Under-fire Uber CEO Kalanick resigns
Travis Kalanick, the combative and troubled CEO of ride-hailing giant Uber, resigned Tuesday under pressure from investors.
The company’s board confirmed the move early Tuesday, saying in a statement that Kalanick is taking time to heal from the death of his mother in a boating accident “while giving the company room to fully embrace this new chapter in Uber’s history.” He will remain on the Uber Technologies Inc. board.
In a statement, Kalanick said his resignation would help Uber go back to building “rather than be distracted with another fight.”
The resignation came after a series of costly missteps by Kalanick and the fast-growing company that he helped found eight years ago. Uber on Monday embarked on a 180-day program to change its image by allowing riders to give drivers tips through the Uber app, something the company had resisted under Kalanick.
The San Francisco-based company is trying to reverse damage done to its reputation by revelations of sexual harassment in its offices, allegations of trade secrets theft and an investigation into efforts to mislead government regulators.
Uber’s board said in a statement that Kalanick had “always put Uber first.”
While building the world’s biggest ride-hailing service, Uber developed a reputation for ruthless tactics that have occasionally outraged government regulators, drivers, riders and its employees.
The company’s hard-charging style has led to legal trouble. The U.S. Justice Department is investigating Uber’s past usage of phony software designed to thwart regulators.
Uber also is fighting allegations that it relies on a key piece of technology stolen from Google spin-off Waymo to build self-driving cars.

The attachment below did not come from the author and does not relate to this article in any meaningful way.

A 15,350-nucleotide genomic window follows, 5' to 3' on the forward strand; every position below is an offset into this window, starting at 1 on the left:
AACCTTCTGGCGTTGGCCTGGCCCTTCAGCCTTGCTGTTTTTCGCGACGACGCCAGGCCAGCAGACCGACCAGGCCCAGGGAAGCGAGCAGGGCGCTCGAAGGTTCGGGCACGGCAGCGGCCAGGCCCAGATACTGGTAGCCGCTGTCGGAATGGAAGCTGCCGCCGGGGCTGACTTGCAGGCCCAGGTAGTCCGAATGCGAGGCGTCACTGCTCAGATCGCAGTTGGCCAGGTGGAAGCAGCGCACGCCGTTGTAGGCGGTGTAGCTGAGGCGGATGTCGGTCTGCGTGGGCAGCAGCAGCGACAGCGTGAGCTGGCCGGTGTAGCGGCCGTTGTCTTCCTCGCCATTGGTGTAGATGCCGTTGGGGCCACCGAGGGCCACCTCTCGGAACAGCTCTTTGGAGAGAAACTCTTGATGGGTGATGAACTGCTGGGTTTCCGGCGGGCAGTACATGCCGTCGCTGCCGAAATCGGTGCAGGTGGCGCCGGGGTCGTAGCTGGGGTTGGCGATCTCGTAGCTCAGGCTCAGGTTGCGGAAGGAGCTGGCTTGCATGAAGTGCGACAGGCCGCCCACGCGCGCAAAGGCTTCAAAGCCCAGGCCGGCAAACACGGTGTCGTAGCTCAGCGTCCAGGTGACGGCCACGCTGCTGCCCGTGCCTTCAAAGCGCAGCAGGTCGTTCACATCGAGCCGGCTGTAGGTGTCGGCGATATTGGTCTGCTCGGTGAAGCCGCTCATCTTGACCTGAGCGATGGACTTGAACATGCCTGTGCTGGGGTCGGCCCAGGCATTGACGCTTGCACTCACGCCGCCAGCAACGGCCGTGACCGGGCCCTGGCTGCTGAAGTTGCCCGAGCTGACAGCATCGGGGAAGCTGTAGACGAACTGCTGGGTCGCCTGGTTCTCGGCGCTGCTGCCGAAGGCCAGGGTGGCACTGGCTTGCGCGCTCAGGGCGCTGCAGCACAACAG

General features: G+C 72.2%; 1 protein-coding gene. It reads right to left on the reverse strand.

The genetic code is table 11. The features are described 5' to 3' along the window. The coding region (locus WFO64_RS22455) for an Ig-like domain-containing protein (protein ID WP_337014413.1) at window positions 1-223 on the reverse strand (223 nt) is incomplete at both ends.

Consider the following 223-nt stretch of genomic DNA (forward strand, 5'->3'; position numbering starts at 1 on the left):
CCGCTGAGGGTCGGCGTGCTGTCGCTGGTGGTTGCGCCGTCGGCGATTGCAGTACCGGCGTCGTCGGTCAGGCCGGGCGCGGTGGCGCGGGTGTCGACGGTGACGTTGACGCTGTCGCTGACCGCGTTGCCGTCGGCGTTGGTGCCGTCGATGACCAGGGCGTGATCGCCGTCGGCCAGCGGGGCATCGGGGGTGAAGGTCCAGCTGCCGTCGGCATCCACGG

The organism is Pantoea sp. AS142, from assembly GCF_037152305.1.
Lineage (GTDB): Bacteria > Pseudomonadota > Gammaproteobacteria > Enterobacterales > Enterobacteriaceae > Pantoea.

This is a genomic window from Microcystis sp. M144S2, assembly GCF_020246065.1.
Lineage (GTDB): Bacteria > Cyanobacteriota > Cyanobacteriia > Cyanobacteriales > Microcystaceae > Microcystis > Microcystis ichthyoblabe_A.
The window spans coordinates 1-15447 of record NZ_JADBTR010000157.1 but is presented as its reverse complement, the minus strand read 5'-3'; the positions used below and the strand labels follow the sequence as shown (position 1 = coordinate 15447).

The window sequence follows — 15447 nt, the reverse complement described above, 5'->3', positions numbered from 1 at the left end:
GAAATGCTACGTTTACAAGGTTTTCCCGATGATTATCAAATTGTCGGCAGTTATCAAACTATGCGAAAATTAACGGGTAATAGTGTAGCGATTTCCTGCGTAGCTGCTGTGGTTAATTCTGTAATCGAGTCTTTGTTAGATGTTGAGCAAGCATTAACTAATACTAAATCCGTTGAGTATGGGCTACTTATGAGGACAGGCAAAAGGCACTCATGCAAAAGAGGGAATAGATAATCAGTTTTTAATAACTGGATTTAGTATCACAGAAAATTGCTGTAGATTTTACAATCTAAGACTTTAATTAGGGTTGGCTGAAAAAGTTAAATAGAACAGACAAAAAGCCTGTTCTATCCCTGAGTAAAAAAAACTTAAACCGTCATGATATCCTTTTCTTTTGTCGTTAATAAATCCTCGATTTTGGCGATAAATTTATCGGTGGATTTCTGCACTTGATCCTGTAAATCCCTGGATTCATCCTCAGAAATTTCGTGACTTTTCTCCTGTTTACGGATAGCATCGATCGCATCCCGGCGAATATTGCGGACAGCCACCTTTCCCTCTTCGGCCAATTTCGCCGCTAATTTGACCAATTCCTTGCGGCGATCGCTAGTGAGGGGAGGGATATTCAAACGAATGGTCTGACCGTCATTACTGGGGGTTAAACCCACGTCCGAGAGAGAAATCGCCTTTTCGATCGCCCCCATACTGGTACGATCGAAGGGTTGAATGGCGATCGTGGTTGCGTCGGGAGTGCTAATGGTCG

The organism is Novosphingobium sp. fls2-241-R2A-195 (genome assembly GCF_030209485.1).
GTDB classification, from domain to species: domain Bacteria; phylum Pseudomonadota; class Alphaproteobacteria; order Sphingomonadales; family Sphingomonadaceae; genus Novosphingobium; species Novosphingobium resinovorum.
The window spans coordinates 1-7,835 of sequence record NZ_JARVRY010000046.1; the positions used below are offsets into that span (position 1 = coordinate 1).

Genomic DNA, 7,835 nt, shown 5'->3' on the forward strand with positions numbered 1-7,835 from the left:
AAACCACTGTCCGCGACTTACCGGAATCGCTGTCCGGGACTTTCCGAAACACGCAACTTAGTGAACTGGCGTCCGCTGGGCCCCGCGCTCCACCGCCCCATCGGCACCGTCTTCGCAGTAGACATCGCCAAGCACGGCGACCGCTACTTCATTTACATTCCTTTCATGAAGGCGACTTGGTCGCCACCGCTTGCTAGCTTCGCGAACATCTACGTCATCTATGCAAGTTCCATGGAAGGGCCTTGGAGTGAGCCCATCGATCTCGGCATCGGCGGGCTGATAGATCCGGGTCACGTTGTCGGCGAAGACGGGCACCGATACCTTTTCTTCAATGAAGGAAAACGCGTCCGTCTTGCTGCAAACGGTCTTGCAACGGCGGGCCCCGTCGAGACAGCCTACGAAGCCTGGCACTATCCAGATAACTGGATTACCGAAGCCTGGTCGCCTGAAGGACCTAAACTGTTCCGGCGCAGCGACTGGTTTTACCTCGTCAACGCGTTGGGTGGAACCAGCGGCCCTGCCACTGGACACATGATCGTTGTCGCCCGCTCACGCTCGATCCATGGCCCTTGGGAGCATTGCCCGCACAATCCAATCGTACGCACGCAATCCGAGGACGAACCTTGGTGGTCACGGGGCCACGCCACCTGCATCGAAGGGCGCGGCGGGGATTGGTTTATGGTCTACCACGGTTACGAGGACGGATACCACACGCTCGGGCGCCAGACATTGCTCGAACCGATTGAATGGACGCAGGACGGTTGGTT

- Rs 450m illegally transferred abroad from Nepali banks
Five luxury tourist buses operate
Five well-equipped luxury tourist buses have come into operation in a bid to attract domestic and foreign tourists. Of the five buses, four started plying around six months ago, while the rest ones from Sunday, said Dipak Bhattarai, director of the Travels Nepal Bus Service Private Limited, which has introduced the buses.
- NT launches Wow-time apps
Buddha Air begins flights to Bharatpur and Bhairahawa from Pokhara
Buddha Air has started its direct flights to Bharatpur and Bhairahawa from Pokhara from Friday. The private airline company's first flight to Bharatpur took off at 10 Friday morning from Pokhara while another aircraft flew to Bhairahawa at 11:22 am, according to Buddha Air's Station Manager Gautam Baral.
- Pakistan products expo starts
Amendment of Education Act: A betrayal to capable candidates
Not all, but many of the temporary teachers who have been wishing to become permanent, no doubt, appointed on the basis of their political ideologies. They couldn't succeed in the examinations despite repeated attempts. They carried the bags of those parties during their teaching career.
The Doklam dilemma
Being a buffer state between the two giant neighbors, Nepal should conduct its foreign policy vis-Ã -vis China and India in a very sensitive manner. Nepal has always maintained that it would not allow its soil to be used against any neighbor. At the same time, Nepal should make sure that its own national interests are never compromised.
Gaurab Shumsher Thapa
To dogs, with love
Many find talking about basic animal rights stupid when no basic rights of people are guaranteed. However, there are still few people who are aware how humane behavior has turned toward cruelty and indifference which can be vividly seen through the way street dogs and other animals are abused around us.
Unanswered questions on recent leftist alliance
Although they seem to be very much communist while in opposition, whether about the 'Indian semi-colonial status' in Nepal or American hegemony, this has never been evident while they actually come into power and rule Nepal.
Dr Chandra Sharma Poudyal
What we need to learn from Thailand?
Thailand is a developing country. But it seemed like a developed country at first sight. It is hard to believe that Thailand is a developing country. There are big buildings, and clean and broad roads. The city is clean with no trace of pollution.
Traffic Police in Kathmandu
As busy and hassling as the traffic system in Kathmandu is, the Traffic Police here have to handle an equally strenuous job. Over 1,400 traffic officers in and around the Kathmandu Valley battle against the pestering traffic and air pollution each day.